Don’t be tempted to dip into savings and investments, warns JustMoney.

Inflation has hit a 13-year high in South Africa, and with further increases in living costs on the horizon, many South Africans are having sleepless nights. Money worries have led many people to consider cashing in some savings or investments, in order to get by.

The Money-Stress Tracker survey, released by DebtBusters, a leading debt counselling company, indicates among other things that over half (52%) of the people polled feel stressed and anxious about running out of money before month- end. Over 70% indicated that the financial stress was spilling over to their work life, while another 76% said that even their health was being affected by their financial issues.

There are, however, consequences to drawing on your savings or foregoing your investments, whether completely or in part, says Marketing Manager Shafeeka Anthony.

“It’s understandable to reach for a cash lifeline when you feel like you are drowning financially. However, there are implications to consider before taking drastic action,” she says.

Anthony advises asking yourself the following questions before withdrawing savings or investments that may have taken decades to accumulate:

  1. Why do I need the cash? Are you facing a real emergency? There is a difference between paying for essential repairs to your car, so that you can continue working, and drawing on your savings to splurge on a holiday. Differentiate between a want and a need, and never access investments if you can avoid it.
  2. Am I budgeting correctly? If you are tempted to dip into your savings, take the time to go through your bank statements to understand where your money goes. Examine what you earn, and how you spend that income. Careful planning and budgeting could prevent you having to access your savings prematurely.
  3. Can I earn more? Before you dig into your savings, consider other ways of making money. Explore working part-time or as a freelancer to help make ends meet. You could also rent out a spare room in your home, or work for a ride-hailing service.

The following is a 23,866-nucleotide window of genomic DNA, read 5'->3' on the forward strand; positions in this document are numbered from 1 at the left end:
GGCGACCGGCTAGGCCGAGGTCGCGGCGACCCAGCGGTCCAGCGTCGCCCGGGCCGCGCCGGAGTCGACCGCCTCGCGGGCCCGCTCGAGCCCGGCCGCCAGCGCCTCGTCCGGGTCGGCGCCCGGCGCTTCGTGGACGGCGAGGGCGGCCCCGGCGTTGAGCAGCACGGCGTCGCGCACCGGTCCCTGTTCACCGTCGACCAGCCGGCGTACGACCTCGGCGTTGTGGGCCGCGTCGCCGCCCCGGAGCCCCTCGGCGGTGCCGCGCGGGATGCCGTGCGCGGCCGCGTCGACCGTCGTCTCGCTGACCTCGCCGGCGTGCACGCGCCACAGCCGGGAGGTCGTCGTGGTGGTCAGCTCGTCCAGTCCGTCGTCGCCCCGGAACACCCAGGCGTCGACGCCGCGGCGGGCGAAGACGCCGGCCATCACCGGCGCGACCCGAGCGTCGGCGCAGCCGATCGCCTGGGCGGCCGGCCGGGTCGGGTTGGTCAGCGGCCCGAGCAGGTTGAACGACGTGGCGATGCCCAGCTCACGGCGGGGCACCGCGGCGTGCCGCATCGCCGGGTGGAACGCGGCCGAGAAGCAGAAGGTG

4. What are the tax implications? Withdrawing funds before your retirement will affect how much you can withdraw tax-free later on. Also, if your investment has been performing well in the markets, you could be liable for capital gains tax.
  5. Am I sacrificing compound interest? Compound interest is calculated on the principal amount invested, and the accumulated interest – it is interest earned on interest. If you have R100,000 invested for ten years at an interest rate of 10%, you will have R270,000. If you withdraw that now, you will lose R170,000 worth of interest over the next ten years.
  6. Am I heeding the wrong financial advice? Many so-called financial experts on social media pontificate about impending stock market crashes, and warn that banks will seize your savings and investments. Rather take the advice of a reputable, professional financial adviser. Keep those savings and investments intact and focus on long-term goals rather than short-term fluctuations.
  7. What is the cost of taking out a loan? If you really must access cash, consider where you will pay the least interest, and access funds there. If you have a home access bond, this usually offers the lowest interest rate. Credit card interest is generally the highest. If you access money on your credit card, and do not pay your bill in full by the time it’s due, you’ll end up paying compound interest. This could rapidly get out of hand.

“Drawing on savings can seem like a good solution when you are struggling with your budget,” says Anthony. “But this could jeopardise your financial goals and destroy the gains accumulated over many years. Retirement may seem a long way off, but there will come a time when you can no longer earn an income.

“If you are struggling with the cost of living, and you can’t repay your debt, seek help from a reputable debt solution company. There are various debt solutions to consider, such as combining  all of your debt repayments into a single monthly amount, at a lower interest rate.

The only positive reason for moving your cash out of a savings account, says Anthony, is to make your money work harder.

“With inflation on the rise, you don’t want your money to lose its purchasing power over the long term. The general rule is to have six months’ worth of living expenses accessible in your savings account. If you hold more cash than this in an everyday savings account, then it could be worth moving the excess to a suitable investment that offers better returns. This will help you to keep up with, or beat, inflation.

“Of course, before making any changes, it is worth speaking to a financial adviser, who will take a holistic, objective view of your finances. Also, speak to your tax consultant about the tax implications of withdrawing or re-allocating funds,” says Anthony., established 15 years ago, is a trusted voice within the personal finance sector. The JustMoney website offers articles, money management tools and a wide range of financial products and services. Over 200,000 South Africans subscribe to the newsletter to stay informed and become financially savvy. Find the website here.

Issued by Meropa Communications